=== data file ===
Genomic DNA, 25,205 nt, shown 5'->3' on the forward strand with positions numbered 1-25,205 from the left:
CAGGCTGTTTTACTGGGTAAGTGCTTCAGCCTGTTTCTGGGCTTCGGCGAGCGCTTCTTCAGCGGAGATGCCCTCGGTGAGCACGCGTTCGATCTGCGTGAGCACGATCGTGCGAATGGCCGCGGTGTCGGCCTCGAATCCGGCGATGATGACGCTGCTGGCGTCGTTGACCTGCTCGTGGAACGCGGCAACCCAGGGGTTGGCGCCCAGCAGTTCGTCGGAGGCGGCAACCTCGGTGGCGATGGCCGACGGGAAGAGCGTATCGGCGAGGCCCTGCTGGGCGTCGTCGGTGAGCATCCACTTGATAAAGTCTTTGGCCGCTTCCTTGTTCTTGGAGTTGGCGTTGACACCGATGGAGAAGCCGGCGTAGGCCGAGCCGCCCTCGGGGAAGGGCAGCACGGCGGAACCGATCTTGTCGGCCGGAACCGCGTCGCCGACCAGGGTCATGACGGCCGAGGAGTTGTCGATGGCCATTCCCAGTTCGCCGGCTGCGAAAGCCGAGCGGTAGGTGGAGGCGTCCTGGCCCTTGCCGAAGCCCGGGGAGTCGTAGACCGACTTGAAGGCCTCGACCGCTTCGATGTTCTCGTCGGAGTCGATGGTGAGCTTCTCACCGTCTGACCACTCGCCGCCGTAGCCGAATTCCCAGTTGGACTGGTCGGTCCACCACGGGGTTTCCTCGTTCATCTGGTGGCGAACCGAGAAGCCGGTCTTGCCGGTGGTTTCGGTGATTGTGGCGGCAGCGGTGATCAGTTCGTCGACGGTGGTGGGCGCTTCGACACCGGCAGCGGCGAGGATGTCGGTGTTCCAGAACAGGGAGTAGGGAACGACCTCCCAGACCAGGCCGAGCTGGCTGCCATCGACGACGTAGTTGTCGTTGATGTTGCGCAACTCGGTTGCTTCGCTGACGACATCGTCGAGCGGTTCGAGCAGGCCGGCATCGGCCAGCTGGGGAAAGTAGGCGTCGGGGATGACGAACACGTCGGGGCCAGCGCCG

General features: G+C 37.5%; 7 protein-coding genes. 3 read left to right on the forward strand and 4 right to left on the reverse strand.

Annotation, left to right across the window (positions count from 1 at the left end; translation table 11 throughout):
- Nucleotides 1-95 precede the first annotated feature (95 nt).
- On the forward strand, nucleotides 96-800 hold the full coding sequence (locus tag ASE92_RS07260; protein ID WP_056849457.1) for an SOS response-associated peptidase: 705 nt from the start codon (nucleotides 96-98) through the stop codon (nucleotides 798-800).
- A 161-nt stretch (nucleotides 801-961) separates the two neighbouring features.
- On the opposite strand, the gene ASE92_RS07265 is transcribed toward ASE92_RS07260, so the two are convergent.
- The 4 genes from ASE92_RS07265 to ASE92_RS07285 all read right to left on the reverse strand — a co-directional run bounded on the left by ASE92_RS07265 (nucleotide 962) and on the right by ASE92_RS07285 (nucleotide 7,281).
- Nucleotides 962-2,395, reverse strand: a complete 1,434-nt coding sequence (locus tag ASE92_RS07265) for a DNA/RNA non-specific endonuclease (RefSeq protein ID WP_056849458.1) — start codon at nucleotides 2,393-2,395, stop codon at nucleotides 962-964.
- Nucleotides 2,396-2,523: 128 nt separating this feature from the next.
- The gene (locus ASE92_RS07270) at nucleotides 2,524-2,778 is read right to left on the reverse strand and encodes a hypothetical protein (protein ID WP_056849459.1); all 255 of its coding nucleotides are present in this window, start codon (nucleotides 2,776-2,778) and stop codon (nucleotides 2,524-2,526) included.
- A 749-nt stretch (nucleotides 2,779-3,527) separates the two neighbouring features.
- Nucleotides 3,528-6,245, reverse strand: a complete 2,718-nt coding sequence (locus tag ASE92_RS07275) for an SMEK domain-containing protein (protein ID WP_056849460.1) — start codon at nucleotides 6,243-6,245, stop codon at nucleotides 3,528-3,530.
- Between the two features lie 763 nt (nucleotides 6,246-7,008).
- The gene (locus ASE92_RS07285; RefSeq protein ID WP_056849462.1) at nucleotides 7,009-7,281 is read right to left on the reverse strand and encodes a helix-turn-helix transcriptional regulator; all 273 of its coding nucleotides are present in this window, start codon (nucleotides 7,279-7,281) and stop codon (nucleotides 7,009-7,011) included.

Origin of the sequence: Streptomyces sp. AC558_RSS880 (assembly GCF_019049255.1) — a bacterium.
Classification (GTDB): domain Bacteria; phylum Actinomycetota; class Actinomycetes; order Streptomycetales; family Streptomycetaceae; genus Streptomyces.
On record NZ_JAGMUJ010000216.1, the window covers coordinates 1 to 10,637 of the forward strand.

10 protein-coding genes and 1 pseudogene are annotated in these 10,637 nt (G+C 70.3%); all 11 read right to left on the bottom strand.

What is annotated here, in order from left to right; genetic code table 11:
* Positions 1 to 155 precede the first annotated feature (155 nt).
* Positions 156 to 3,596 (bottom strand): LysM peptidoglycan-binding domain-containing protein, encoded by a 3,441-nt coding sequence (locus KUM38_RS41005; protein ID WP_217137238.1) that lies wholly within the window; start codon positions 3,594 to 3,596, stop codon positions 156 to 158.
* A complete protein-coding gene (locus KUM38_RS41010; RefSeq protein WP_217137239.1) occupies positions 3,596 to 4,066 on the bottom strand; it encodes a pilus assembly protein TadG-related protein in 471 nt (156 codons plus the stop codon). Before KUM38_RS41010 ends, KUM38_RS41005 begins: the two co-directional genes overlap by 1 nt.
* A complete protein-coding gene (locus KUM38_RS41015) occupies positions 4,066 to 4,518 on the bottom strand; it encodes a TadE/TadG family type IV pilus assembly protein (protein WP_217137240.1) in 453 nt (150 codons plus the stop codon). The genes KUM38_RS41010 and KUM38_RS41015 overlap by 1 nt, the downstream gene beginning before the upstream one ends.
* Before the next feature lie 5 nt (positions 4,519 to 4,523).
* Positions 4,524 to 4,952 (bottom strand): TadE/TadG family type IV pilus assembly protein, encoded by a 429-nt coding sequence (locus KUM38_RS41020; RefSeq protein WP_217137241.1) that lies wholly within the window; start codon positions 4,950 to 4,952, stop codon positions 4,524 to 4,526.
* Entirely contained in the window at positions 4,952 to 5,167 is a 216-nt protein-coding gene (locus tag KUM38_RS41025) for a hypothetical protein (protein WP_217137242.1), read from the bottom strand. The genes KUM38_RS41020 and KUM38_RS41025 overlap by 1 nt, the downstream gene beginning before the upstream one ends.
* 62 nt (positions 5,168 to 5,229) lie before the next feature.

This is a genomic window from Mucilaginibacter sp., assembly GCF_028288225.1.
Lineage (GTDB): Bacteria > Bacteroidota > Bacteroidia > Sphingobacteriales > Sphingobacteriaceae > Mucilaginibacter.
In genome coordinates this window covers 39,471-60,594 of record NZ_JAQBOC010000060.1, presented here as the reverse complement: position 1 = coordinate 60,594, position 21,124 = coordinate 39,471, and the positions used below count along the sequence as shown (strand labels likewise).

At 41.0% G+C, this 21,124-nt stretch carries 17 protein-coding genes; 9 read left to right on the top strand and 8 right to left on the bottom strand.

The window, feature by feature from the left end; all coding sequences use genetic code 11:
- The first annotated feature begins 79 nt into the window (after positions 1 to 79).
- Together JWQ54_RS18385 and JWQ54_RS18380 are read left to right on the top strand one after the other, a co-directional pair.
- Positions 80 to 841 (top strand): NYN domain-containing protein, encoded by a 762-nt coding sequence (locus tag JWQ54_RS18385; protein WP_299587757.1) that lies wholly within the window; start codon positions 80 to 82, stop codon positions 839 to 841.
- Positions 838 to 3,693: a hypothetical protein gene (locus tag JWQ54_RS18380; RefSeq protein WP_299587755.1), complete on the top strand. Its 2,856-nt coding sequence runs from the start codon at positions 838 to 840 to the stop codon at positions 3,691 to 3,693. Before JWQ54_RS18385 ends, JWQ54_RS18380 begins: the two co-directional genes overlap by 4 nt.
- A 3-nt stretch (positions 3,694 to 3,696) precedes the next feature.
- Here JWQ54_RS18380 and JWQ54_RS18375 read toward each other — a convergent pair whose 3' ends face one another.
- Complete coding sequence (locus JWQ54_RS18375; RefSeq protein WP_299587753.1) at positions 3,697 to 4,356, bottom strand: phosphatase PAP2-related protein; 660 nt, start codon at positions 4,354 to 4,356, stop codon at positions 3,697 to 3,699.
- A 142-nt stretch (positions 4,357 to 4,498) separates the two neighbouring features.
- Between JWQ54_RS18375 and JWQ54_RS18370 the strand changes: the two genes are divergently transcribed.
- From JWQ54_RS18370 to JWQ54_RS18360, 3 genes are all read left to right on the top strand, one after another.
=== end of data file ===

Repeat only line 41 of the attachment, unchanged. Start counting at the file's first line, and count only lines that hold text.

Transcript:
- Complete coding sequence (locus JWQ54_RS18375; RefSeq protein WP_299587753.1) at positions 3,697 to 4,356, bottom strand: phosphatase PAP2-related protein; 660 nt, start codon at positions 4,354 to 4,356, stop codon at positions 3,697 to 3,699.